"Yes, we are. Will you and Joel go get them saddled, please, while I talk to your sister. Saddle up one for yourself, if you want to ride with us."
"Thanks, come on, guys," he said, and headed for the stables.
Rosie was looking much better then she had several weeks ago when we were here. She laughed when I brought it up. "Yes, Bertie... I mean Bert, makes sure that I don't over do. He's like a mother hen instead of a brother. I think Tracy had a talk with him and now he'll hardly let me out of his sight."
"I'm glad he's looking after you. Has the doctor told you when the baby's due?" I asked.
"He said it should be around the first week in July. The fourth is the likely date."
Dirk drove up as Rosie and I were talking. Jamie exited the car and lifted Ricky out of the back seat. Marie walked toward us, while Jamie and Ricky ran for the fence followed by Dirk. "Looks like all the horses are going to get ridden today," I said. Then I thought, nine riders and only eight horses, someone would have to wait. I decided that would be me. I knew Dirk would have to take Ricky for a ride and Jamie loved to ride. I walked down to the stable and let Dirk know that I wouldn't be riding. Bert overheard our conversation.
"No, Mr. Johnson, I'll stay and you can ride," Bert said. "I get to ride all the time."
"No, you go ahead and ride with the boys. They like having you ride with them. I'll have a cup of coffee with your sister."
Dirk climbed onto his mount and Jamie handed Ricky to him before getting on his own horse. The other boys had taken off at a gallop. Ricky saw this and said, "Faster, daddy, faster!"
"Well," I said to myself, as they took off at a trot. "That's a good sign, he's calling Dirk daddy all ready."
Marie, Rosie and I sat on the back patio enjoying a cup of coffee and some shortbread cookies. Marie and Rosie were doing the majority of the talking, mostly about the upcoming wedding. We could see the boys as they rode up the hills and then disappear again as they raced down into the valleys. They were becoming very proficient riders. I had to hold my tongue when I saw them riding so fast and racing each other.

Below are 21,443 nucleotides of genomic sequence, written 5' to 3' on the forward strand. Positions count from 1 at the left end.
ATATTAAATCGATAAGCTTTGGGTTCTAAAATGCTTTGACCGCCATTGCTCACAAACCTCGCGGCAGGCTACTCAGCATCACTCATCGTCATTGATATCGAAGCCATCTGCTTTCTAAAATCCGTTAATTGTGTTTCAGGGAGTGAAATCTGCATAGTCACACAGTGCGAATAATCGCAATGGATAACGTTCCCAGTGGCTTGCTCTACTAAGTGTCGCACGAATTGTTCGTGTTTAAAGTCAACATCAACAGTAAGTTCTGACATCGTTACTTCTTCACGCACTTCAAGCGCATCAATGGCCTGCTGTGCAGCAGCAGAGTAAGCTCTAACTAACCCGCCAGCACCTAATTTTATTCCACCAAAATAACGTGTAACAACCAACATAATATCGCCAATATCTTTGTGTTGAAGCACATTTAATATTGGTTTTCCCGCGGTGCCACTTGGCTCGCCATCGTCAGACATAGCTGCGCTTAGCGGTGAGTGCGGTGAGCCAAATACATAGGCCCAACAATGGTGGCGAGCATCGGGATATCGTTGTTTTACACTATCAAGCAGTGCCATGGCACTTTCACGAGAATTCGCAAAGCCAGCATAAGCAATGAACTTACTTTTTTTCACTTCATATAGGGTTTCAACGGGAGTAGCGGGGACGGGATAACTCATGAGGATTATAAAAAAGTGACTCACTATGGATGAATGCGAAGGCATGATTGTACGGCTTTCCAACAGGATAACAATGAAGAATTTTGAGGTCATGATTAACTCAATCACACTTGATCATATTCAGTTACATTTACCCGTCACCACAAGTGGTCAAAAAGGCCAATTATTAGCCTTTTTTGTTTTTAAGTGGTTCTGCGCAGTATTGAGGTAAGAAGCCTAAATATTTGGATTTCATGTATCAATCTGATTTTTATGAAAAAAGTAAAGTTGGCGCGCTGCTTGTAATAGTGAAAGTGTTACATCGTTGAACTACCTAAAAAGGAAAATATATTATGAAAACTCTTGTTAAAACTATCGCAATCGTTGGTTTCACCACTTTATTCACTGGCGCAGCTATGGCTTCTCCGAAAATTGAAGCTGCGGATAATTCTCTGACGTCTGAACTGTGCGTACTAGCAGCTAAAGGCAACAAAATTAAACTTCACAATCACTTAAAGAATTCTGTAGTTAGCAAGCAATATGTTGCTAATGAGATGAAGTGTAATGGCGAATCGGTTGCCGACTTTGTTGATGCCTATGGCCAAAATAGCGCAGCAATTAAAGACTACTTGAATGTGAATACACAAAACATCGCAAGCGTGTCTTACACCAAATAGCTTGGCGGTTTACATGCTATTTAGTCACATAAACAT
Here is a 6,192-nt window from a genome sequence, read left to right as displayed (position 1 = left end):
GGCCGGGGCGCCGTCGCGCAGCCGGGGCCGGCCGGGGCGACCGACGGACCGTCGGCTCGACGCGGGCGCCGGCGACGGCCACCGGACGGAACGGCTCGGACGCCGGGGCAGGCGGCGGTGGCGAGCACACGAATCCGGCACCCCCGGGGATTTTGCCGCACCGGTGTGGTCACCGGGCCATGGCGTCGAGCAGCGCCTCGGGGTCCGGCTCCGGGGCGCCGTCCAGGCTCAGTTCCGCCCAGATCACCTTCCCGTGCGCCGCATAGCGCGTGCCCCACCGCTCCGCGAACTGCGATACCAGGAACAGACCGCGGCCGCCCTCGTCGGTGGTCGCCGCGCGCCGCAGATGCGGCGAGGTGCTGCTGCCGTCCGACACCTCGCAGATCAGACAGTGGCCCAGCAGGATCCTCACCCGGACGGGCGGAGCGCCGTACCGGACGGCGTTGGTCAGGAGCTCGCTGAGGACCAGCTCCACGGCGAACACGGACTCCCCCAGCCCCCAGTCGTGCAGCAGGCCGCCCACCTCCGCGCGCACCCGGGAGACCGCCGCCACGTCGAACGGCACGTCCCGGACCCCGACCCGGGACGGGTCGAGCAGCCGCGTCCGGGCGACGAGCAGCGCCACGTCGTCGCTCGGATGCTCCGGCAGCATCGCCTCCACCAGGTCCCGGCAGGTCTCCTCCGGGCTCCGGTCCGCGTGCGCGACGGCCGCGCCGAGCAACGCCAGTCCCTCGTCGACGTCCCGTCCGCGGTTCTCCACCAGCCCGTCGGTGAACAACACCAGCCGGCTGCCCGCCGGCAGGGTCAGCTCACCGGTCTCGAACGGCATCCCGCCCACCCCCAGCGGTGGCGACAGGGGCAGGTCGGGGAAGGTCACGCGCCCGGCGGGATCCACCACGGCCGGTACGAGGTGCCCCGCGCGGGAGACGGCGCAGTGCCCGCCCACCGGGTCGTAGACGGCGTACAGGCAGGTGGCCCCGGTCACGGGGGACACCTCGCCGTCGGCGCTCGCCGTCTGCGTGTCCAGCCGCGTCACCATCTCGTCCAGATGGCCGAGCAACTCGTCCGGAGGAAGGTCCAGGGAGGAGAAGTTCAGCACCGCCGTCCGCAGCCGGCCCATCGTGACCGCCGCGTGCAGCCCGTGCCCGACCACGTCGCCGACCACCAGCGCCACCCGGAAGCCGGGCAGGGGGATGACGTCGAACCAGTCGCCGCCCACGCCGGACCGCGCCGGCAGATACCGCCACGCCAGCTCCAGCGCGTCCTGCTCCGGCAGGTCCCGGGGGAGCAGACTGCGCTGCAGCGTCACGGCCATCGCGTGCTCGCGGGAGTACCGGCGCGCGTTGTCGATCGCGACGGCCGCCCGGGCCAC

It had been almost an hour since Ricky began his ride with Dirk. Usually he didn't last that long. This was about the time that the boys rode back to the house to get something to drink. No sooner had I thought that, I saw them heading toward us at a gallop. I was surprised when they halted the horses that Ricky was riding on Joel's horse instead of Dirks.
"Come on, munchkin, let's get something to drink," Joel said, as he dismounted while holding Ricky in his arms.
"Bye, horsey," Ricky said, and patted Joel's horse on the shoulder.
The twins jumped off their horses and dove through the fence, making a bee line for the van. A minute later they came around the corner of the house struggling with the cooler containing the cold drinks. Hildy always packed enough drinks for an army, so there was plenty for everyone to slake their thirst. Rosie disappeared into the house and returned with a heaping platter of the shortbread cookies that we had been enjoying earlier.
"Thanks, Rosie," a chorus of voices rang out.
"Stand back, Rosie. You might lose a finger," I laughed.
Joel sat down on the edge of the patio with his drink and a couple of cookies. Ricky went over beside him and did the same. "Ricky is really going to miss Joel after Dirk and I get married," Marie said.
"There's no reason why you can't come visit us or come ride the horses," I told her.
"No buts, you and Ricky are part of our extended family. And besides, you'll be coming here to ride the horses. Jamie and Ricky would be really disappointed if they didn't get to come."
"Thank you, Mr. Johnson. You've been so kind to us. I don't know how to thank you for everything you've done. You gave me a job, when I didn't know how I was going to make ends meet. You fixed my car and gave Ricky and me a fantastic vacation in Disney World. I never dreamed we would be able to go there. Most of all, because of you, I met a really great guy that my son and I want to spend the rest of our lives with."
While Marie and I were talking, the boys all lined up, sitting on the edge of the patio. Bert was on the left followed on his right by Jamie and in order: Joel, Ricky, TJ, Larry, Chris, and Lenny. It could have been a Norman Rockwell painting.
"Okay, guys," I said, when I saw they had finished their snacks. "It's time to take care of your horses."
"I'll take care of them, Mr. Johnson," Bert volunteered.
"No, Bert, if they ride the horses, they have to take care of the horses. You can help the younger ones with the saddles, but they have to brush them and put them in the stalls."
"Well, it looks like I have to go take care of my horse," Dirk said, getting up and brushing off the seat of his pants.
"You're right," I laughed. "No one is exempt."